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Chapter XV

SUSETTE IN THE GARDEN


IT WAS Lander's second visit to the American Fur Company's office within two hours. He had arrived that morning and had lost no time in presenting the order, only to find Parker was not down yet. He walked to the levee and watched Etienne Prevost superintend the removal of the beaver packs to the Washington Avenue store.

"Mr. Parker isn't here, and won't be here to-day," the clerk informed him on this second call. "He's sick. Say, Mr. Lander, the whole town's talking about your beaver. Prevost said you was to get ten thousand for yourself. Mr. Bridger must be a mighty nice feller to work for."

"He's the best there ever was," fervently declared Lander, thrilled to have even a clerk "mister" him.

Incidentally the town's gossip about his ten-housand-dollar bonus was correct, although Bridger could have claimed all for the Rocky Mountain Fur Company after paying the Hudson Bay Company its ten per cent., or four thousand dollars.

"He told me back in the mountains he would do right by me. He's done better than that. After saving me from Indian torture he didn't need to make me any present. If Mr. Bridger wants me to skin a skunk I'm ready for the job. I'll call to-morrow about the order——"

"Hold on!" cried the clerk, grinning sheepishly. "I got excited over your good luck—just a plain fool, I am. I sent a boy to Mr. Parker after your first visit. He sent back word for you to bring the order to him. If it's all right he'll O. K. it and you can put it in the bank."

"Why didn't you say so?" snapped Lander, darting from the office and hurrying to the Pine Street house.

His heart threatened to choke him as he entered the yard and mounted the porch and rang. His eyes were blurred and he felt faint as the door slowly opened. He expected to behold Susette. Instead it was a maid.

Without a word she motioned him to enter and go into a room off the hall. Again his heart played him tricks, but on entering the room he found only Parker. He was reclining in a chair and was scowling villainously.

"Show me that order," Parker growled. "Don't stand there like an idiot. Have you an order on the A. F. C. or haven't you?"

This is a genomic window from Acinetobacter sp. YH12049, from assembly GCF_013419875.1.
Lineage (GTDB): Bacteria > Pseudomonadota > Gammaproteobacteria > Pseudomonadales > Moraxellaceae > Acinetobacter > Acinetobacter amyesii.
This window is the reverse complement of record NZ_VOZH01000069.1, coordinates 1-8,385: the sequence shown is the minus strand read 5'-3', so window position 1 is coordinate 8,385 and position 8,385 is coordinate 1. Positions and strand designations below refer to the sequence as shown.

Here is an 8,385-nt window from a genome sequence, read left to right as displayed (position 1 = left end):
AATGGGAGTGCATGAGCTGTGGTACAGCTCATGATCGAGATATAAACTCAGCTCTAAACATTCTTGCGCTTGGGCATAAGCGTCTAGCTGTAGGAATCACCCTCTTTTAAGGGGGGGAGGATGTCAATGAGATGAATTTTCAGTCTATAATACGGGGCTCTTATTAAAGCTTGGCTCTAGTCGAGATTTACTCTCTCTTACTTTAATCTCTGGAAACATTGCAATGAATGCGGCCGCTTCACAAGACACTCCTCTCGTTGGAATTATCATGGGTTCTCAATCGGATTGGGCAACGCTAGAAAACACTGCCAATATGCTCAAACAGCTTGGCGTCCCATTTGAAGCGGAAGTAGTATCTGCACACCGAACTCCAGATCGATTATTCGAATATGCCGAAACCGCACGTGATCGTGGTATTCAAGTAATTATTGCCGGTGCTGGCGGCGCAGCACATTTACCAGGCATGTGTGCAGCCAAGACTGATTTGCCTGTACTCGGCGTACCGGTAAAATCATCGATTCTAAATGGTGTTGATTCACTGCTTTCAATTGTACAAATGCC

Without a word Lander presented it. Parker frowned over it, grunted several times, then endorsed it and handed it back and demanded:

"Why didn't you bring it here at once when you heard I was laid up? Loafing round town and enjoying your reputation for being a mountain man, eh? Pushing your smug face round for people to admire while your boss' business was sliding to the dogs."

"You forget I wasn't to come here till I was asked," Lander answered, his face dismal with disappointment. All the down-river day-dreams were dead. His medicine was weak and foolish.

"What about your getting a big batch of beaver?" sneered Parker.

"Jim Bridger pulled me and forty packs out of a Blackfoot camp. I take no credit for that," he wearily replied.

Then with a sudden flash of spirit:

"But I did help Mr. Bridger bring them from Fort Union in a keelboat we got from Mr. McKenzie. I am a little bit proud of that. Your whole Upper Missouri outfit tried to stop us and couldn't. Now I'll be going along."

"Stop, you idiot!" thundered Parker, and Lander wheeled expecting to be attacked. "You and your twopenny reputation! Want to get back down-town and have folks point you out, eh? You a mountain man! Why, you young pup—"

"That's enough," choked Lander. "I may never be a mountain man, but I'm done standing your abuse, sir."

"Then what'n the devil you hanging round here for? Huh? Eh? Get out, you impudent cub. Hi! Not that way. Out the back way, same's the servants do."

Pale with passion, yet compelling himself to remember it was a sick man and Susette's father. Lander persisted in making for the front door. Again Parker's voice called profanely after him and added:

"The other way! She's in the garden."


An hour passed before they began their return to earth.

"Your father was so queer. I don't understand it," said Lander. "I'm sure he sent me here. He said you were here. But he talked to me something— Well, never mind."

"I've been rather disagreeable to father since you went away," she cooed, snuggling closer. "I wouldn't eat anything—when he was around. Then that funny Etienne Prevost was up here this morning and talked with him. Their swearing was something terrible at first.

"Then father calmed down and let Prevost deliver a message Mr. Bridger sent by him. The message was all about you, and father must have listened with both ears. He thinks Mr. Bridger is awfully smart:

"But they were such horrible things about you I couldn't believe a word, of course. Killing people with knives! As if my darling would ever do that! But it was just the kind of stuff to please father. My maid listened at the keyhole like a little cat, and came and told me. Probably she made most of it up. But such awful stories, dearest! Still they pleased father, for I heard him chuckling after Mr. Prevost had gone.

"When he saw you coming he told me to come out here. I told him I was his daughter but that I must and would see you, and he said it would look better if you did the chasing. He hurt my pride terribly. But I knew he would send you to me and I felt better. And you are really and truly my King of the Missouri!"

"No, no," cried Lander. "I'm hardly fit to rank as a common soldier of the Missouri."

"A Prince of the Missouri, anyway—I'm partial to princes. And I like the way you wear your hair over your shoulders. Naughty! Hold still. It's my ribbon, you know. A prince should feel very proud to wear his lady's ribbon. Now you must come and let father see you in the new ribbon.… Now I know you don't love me!"


THE END